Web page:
Exploiting the Immunometabolome to Enhance Antitumor Immunity in Ovarian Cancer
Posted December 3, 2021
Julian J. Lum, Ph.D., BC Cancer, part of the Provincial Health Services Authority
Marisa Kilgour, Ph.D Student and First Author
Phineas Hamilton, Ph.D., Research Associate and Co-Senior Author
Dr. Julian J. Lum
Dr. Phineas Hamilton
Traditionally ovarian cancer patients have been given three options for treatment: chemotherapy, radiation, and/or surgery1. Patients experience the best rate of survival when diagnosed early; however, only about 15 percent of all cases are diagnosed during the early stages2. Immunotherapy, a form of cancer treatment that utilizes the body’s immune system to prevent, control, and eliminate cancer, has been successfully implemented for other cancers, but only with limited effect for ovarian cancer patients. In general, ovarian tumors with more tumor infiltrating lymphocytes (TILs) that are endowed with potent antitumor phenotypes have a higher likelihood of improved overall survival rates. However, efforts to reinvigorate TIL with immunotherapy approaches have not been successful in this disease. It is clear that a significant gap remains in understanding why ovarian cancer patients have poor response rates to immunotherapies. With the support of an Ovarian Cancer Research Program (OCRP) FY17 Pilot Award, Dr. Lum focused on delineating the tumor T-cell metabolome to understand how metabolism can block effective immunotherapy.
The research team hypothesizes that T-cell intrinsic metabolic pathways that are activated in the tumor environment can be immune suppressive and this can be overcome by genetically rewiring these metabolic programs to enhance effectiveness of chimeric antigen receptor T-cells (CAR-T). Dr. Lum’s team decided to use advanced artificial intelligence (AI) tools to map the first metabolome in ovarian cancer. This AI approach also enabled them to infer which metabolites were used and present in the tumor environment. Dr. Lum identified a metabolite known as 1-methylnicotinamide (1-MNA) that can turn off CAR-T, a type of gene-engineered immune cell used in immunotherapy. Dr. Lum’s group found that 1-MNA is produced by the surrounding cancer cells and cancer-associated cells, implying that ovarian cancer cells produce 1-MNA to shut off the cancer-fighting function of the immune system.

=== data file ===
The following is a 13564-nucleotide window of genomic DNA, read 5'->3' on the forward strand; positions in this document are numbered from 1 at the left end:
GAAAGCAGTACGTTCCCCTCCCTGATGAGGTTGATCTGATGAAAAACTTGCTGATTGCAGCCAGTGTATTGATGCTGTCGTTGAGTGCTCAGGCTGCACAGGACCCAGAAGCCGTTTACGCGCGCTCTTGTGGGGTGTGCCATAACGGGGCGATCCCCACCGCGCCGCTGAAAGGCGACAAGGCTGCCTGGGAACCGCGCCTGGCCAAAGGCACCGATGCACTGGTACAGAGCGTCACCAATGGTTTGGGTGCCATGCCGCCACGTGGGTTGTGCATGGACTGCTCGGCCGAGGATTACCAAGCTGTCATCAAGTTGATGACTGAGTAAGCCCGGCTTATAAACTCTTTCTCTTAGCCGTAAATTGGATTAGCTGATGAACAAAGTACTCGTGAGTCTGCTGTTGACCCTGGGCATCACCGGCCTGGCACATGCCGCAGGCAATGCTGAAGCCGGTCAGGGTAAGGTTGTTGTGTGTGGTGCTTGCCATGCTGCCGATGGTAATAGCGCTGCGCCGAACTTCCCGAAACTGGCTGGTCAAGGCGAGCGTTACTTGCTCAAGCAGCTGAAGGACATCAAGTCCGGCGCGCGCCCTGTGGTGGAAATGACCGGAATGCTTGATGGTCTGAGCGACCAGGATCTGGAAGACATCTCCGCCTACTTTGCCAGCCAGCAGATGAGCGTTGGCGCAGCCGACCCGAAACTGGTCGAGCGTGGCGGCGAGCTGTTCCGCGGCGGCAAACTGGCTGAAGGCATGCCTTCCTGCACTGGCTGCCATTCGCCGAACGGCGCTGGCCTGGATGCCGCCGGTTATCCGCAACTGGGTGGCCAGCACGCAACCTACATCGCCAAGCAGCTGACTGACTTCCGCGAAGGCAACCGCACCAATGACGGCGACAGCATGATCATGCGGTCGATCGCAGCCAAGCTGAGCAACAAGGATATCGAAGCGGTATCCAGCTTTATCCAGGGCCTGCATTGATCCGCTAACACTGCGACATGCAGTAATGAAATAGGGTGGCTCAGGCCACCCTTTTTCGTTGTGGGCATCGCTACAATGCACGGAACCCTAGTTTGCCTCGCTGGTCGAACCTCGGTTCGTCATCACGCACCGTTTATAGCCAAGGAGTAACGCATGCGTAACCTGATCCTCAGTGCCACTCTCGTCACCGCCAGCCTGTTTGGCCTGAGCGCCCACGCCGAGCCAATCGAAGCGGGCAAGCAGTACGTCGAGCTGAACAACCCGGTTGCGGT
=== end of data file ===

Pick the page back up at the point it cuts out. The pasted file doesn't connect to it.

Bioinformatics and flow cytometry-based results found that the TILs and cancer cells have different metabolic profiles compared to T-cells. The ovarian cancer cells’ metabolic profiles reflect more glycolytic and oxidative activity as compared to T-cells. Dr. Lum completed metabolic profiling analysis to clarify the metabolic phenotype of each cell type. The metabolite profiling analysis revealed that from all the metabolites analyzed, 1-MNA was the most differentially abundant metabolite in T-cells and tumors in the ascites (the buildup of fluid in the space around the organs in the abdomen). In addition, 1-MNA was higher in T-cells located within the tumor compared to T-cells in the ascites.
Dr. Lum showed that the tumor microenvironment can influence T-cell metabolism, and that metabolites may contribute indirectly to promoting tumor development as well as suppressing the human immune response. The results revealed immune metabolome differences between cells in the tumor and ascites of patients. Future research will focus on ways to make CAR-T cells resistant to 1-MNA using CRISPR-Cas9 gene-editing technology and strategies to prevent 1-MNA and other immunomodulatory metabolites from inhibiting immunity against ovarian cancer. With the breakthrough discovery of a metabolic contribution to the tumor microenvironment and its interaction with the anti-cancer responsibilities of T-cells, Dr. Julian Lum hopes to provide insight to why only a portion of the patients respond to immunotherapy treatment, enabling a more targeted approach to treatment for ovarian cancer patients.
Last updated Monday, January 3, 2022